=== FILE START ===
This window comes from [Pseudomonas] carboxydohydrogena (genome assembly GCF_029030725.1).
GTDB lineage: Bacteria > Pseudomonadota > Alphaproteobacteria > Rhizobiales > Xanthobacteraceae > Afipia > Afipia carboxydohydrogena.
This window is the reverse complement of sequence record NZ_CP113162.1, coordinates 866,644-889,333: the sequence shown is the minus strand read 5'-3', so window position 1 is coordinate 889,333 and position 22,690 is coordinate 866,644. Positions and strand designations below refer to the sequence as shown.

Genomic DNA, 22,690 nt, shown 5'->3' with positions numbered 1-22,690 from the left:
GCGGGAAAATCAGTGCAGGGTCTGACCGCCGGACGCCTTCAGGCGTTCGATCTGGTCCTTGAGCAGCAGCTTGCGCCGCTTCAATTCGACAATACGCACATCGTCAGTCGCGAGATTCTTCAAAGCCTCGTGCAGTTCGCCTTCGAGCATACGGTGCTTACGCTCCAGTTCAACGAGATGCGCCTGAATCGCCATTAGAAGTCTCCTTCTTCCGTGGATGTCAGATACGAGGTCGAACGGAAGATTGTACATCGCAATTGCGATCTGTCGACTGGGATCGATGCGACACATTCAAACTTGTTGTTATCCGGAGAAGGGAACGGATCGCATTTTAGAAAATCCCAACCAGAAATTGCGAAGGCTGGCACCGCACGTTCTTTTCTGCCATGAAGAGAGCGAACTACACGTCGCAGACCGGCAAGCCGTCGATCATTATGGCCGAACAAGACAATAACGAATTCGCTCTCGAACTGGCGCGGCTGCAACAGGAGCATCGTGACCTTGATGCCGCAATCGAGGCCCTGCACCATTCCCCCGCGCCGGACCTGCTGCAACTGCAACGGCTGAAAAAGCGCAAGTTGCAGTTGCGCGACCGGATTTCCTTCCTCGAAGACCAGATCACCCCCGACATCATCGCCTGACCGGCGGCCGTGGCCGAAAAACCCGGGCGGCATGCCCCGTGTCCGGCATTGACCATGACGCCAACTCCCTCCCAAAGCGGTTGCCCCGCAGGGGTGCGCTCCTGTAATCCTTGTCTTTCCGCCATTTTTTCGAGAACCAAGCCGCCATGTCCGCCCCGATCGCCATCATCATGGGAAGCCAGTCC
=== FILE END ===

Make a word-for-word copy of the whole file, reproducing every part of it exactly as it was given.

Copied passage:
This window comes from [Pseudomonas] carboxydohydrogena (genome assembly GCF_029030725.1).
GTDB lineage: Bacteria > Pseudomonadota > Alphaproteobacteria > Rhizobiales > Xanthobacteraceae > Afipia > Afipia carboxydohydrogena.
This window is the reverse complement of sequence record NZ_CP113162.1, coordinates 866,644-889,333: the sequence shown is the minus strand read 5'-3', so window position 1 is coordinate 889,333 and position 22,690 is coordinate 866,644. Positions and strand designations below refer to the sequence as shown.

Genomic DNA, 22,690 nt, shown 5'->3' with positions numbered 1-22,690 from the left:
GCGGGAAAATCAGTGCAGGGTCTGACCGCCGGACGCCTTCAGGCGTTCGATCTGGTCCTTGAGCAGCAGCTTGCGCCGCTTCAATTCGACAATACGCACATCGTCAGTCGCGAGATTCTTCAAAGCCTCGTGCAGTTCGCCTTCGAGCATACGGTGCTTACGCTCCAGTTCAACGAGATGCGCCTGAATCGCCATTAGAAGTCTCCTTCTTCCGTGGATGTCAGATACGAGGTCGAACGGAAGATTGTACATCGCAATTGCGATCTGTCGACTGGGATCGATGCGACACATTCAAACTTGTTGTTATCCGGAGAAGGGAACGGATCGCATTTTAGAAAATCCCAACCAGAAATTGCGAAGGCTGGCACCGCACGTTCTTTTCTGCCATGAAGAGAGCGAACTACACGTCGCAGACCGGCAAGCCGTCGATCATTATGGCCGAACAAGACAATAACGAATTCGCTCTCGAACTGGCGCGGCTGCAACAGGAGCATCGTGACCTTGATGCCGCAATCGAGGCCCTGCACCATTCCCCCGCGCCGGACCTGCTGCAACTGCAACGGCTGAAAAAGCGCAAGTTGCAGTTGCGCGACCGGATTTCCTTCCTCGAAGACCAGATCACCCCCGACATCATCGCCTGACCGGCGGCCGTGGCCGAAAAACCCGGGCGGCATGCCCCGTGTCCGGCATTGACCATGACGCCAACTCCCTCCCAAAGCGGTTGCCCCGCAGGGGTGCGCTCCTGTAATCCTTGTCTTTCCGCCATTTTTTCGAGAACCAAGCCGCCATGTCCGCCCCGATCGCCATCATCATGGGAAGCCAGTCC